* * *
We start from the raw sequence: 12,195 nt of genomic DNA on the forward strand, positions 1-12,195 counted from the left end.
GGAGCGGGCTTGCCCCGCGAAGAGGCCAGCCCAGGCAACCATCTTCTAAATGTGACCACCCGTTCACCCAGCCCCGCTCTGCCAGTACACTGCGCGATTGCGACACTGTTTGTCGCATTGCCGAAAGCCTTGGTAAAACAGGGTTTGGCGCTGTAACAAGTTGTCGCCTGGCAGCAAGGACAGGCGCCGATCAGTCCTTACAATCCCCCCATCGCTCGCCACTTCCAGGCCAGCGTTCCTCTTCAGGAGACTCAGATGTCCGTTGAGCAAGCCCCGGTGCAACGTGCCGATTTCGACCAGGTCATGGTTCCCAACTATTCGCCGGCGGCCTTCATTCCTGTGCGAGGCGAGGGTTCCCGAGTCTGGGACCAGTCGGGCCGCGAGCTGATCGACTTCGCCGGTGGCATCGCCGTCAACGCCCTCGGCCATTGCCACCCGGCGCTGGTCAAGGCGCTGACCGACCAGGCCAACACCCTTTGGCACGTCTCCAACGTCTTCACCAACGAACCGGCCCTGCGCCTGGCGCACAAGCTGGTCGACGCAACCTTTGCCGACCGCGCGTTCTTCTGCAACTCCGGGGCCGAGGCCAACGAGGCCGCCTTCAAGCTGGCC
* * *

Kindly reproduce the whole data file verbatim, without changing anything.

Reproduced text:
We start from the raw sequence: 12,195 nt of genomic DNA on the forward strand, positions 1-12,195 counted from the left end.
GGAGCGGGCTTGCCCCGCGAAGAGGCCAGCCCAGGCAACCATCTTCTAAATGTGACCACCCGTTCACCCAGCCCCGCTCTGCCAGTACACTGCGCGATTGCGACACTGTTTGTCGCATTGCCGAAAGCCTTGGTAAAACAGGGTTTGGCGCTGTAACAAGTTGTCGCCTGGCAGCAAGGACAGGCGCCGATCAGTCCTTACAATCCCCCCATCGCTCGCCACTTCCAGGCCAGCGTTCCTCTTCAGGAGACTCAGATGTCCGTTGAGCAAGCCCCGGTGCAACGTGCCGATTTCGACCAGGTCATGGTTCCCAACTATTCGCCGGCGGCCTTCATTCCTGTGCGAGGCGAGGGTTCCCGAGTCTGGGACCAGTCGGGCCGCGAGCTGATCGACTTCGCCGGTGGCATCGCCGTCAACGCCCTCGGCCATTGCCACCCGGCGCTGGTCAAGGCGCTGACCGACCAGGCCAACACCCTTTGGCACGTCTCCAACGTCTTCACCAACGAACCGGCCCTGCGCCTGGCGCACAAGCTGGTCGACGCAACCTTTGCCGACCGCGCGTTCTTCTGCAACTCCGGGGCCGAGGCCAACGAGGCCGCCTTCAAGCTGGCC